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History of Easter Eggs

The Martha Stewart Show, March 2008

In 2008, Easter is falling earlier in the year -- on March 23 -- than those of us alive now have ever seen. In western Christianity, Easter is always celebrated on the Sunday immediately following the full moon. The next time Easter will be this early will be 220 years from now.

The one universal symbol of Easter celebrations throughout the world is the Easter egg. From very early times, an egg has been considered an important symbol of rebirth. The custom of giving eggs has been traced back to Egyptians, Persians, Gauls, Greeks, and Romans, to whom the egg was a symbol of life.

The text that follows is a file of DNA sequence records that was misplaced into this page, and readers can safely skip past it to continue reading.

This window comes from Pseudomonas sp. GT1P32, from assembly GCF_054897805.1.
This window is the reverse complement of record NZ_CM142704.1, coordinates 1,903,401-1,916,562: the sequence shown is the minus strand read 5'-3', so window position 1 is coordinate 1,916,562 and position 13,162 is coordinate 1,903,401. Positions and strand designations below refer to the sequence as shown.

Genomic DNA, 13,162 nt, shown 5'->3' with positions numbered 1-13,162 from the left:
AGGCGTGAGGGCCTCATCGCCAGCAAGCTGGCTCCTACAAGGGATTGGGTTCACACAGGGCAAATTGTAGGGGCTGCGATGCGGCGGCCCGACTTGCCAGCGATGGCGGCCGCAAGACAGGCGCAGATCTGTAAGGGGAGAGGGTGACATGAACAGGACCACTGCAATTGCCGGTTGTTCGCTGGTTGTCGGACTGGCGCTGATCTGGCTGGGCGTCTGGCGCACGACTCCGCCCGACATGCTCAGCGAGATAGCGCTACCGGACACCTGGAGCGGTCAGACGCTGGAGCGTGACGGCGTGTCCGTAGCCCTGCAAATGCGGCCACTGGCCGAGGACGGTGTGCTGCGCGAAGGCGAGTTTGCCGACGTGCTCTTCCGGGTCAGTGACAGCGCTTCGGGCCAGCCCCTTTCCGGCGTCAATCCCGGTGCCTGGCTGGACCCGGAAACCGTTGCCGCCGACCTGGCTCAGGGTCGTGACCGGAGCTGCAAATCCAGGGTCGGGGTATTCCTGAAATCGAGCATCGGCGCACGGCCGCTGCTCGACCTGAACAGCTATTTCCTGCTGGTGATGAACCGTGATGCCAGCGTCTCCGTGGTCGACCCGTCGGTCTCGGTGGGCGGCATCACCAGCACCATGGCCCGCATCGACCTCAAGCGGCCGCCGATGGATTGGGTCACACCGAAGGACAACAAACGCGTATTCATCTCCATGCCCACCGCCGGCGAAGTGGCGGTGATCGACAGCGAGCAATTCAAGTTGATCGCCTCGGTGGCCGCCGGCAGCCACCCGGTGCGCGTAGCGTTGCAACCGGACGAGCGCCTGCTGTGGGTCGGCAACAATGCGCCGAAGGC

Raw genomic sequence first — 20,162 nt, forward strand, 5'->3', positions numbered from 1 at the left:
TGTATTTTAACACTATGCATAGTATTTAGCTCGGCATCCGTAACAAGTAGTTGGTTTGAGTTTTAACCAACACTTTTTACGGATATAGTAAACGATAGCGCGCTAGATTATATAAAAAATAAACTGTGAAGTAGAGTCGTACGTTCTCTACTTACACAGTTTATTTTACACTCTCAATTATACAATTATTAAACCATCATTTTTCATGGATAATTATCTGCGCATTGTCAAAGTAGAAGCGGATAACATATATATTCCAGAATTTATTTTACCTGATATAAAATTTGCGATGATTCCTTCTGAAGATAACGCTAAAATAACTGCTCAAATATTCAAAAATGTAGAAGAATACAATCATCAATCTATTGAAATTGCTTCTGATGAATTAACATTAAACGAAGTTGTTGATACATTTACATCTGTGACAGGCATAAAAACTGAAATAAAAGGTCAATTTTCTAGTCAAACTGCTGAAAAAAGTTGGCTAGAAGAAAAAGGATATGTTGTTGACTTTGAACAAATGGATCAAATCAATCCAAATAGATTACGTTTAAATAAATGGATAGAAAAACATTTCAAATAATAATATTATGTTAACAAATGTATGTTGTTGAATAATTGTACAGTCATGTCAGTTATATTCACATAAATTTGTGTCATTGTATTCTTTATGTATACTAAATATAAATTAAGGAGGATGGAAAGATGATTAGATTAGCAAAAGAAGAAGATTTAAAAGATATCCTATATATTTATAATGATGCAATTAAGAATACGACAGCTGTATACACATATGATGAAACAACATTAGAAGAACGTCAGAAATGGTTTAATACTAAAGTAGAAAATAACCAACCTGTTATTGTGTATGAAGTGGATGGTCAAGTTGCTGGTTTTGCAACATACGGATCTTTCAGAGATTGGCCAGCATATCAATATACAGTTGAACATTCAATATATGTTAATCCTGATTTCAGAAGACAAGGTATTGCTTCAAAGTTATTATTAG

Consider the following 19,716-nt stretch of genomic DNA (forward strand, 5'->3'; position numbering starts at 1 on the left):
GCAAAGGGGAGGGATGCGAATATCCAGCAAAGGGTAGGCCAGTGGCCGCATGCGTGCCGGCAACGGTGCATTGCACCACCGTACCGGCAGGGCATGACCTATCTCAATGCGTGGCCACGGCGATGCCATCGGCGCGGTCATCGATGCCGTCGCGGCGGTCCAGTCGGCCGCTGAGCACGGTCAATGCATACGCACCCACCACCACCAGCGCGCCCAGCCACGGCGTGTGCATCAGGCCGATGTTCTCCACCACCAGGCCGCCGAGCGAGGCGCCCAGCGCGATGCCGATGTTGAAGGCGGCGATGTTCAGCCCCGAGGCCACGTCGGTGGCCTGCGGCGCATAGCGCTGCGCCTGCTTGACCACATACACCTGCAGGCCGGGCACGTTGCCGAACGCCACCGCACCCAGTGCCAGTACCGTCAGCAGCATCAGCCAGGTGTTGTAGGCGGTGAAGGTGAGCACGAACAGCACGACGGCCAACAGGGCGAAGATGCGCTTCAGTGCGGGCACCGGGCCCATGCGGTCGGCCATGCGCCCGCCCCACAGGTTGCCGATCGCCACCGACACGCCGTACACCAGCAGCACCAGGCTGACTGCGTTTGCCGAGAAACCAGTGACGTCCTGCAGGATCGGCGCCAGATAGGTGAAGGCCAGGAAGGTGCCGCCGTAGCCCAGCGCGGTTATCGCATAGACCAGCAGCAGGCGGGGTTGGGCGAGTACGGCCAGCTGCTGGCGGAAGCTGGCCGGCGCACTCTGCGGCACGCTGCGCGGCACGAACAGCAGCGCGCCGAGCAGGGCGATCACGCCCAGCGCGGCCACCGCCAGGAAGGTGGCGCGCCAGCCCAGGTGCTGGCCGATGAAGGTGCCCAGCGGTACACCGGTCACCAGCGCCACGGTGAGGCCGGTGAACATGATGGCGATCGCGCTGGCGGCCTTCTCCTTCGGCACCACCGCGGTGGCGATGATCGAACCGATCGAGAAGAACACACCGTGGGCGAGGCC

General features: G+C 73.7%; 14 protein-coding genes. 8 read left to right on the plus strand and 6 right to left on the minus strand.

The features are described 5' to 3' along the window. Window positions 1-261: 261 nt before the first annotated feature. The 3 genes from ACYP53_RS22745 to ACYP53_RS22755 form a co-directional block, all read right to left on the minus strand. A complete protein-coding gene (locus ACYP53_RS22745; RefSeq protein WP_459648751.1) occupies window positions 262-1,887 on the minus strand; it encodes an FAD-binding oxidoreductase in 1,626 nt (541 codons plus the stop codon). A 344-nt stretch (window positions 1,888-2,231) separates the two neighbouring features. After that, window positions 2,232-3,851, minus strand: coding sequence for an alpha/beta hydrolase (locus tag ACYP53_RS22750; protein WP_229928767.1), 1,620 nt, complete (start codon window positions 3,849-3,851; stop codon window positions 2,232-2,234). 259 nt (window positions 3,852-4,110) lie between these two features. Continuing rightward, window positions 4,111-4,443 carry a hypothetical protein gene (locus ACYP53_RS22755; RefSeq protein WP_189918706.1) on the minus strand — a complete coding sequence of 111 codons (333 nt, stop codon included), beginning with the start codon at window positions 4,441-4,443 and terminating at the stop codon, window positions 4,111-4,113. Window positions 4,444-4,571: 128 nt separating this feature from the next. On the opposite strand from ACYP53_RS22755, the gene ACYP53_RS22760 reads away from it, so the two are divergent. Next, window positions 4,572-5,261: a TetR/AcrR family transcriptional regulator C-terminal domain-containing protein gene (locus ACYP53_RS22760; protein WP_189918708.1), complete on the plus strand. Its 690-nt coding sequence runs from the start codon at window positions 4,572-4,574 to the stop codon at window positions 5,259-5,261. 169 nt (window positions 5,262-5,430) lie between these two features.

The most famous decorated Easter eggs were those made by the well-known goldsmith Peter Carl Faberge. In Russia in 1885, Tsar Alexander the Third commissioned Faberge to make a special Easter gift for his wife, the Empress Maria, and soon Faberge eggs were considered to be exquisite gifts commemorating the Easter holiday to the Russian royal family. Today, Faberge eggs are priceless masterpieces that are considered very rare and precious. And, of course, eggs have now been embellished, dyed, painted, and adorned for the Easter holiday for many, many years.

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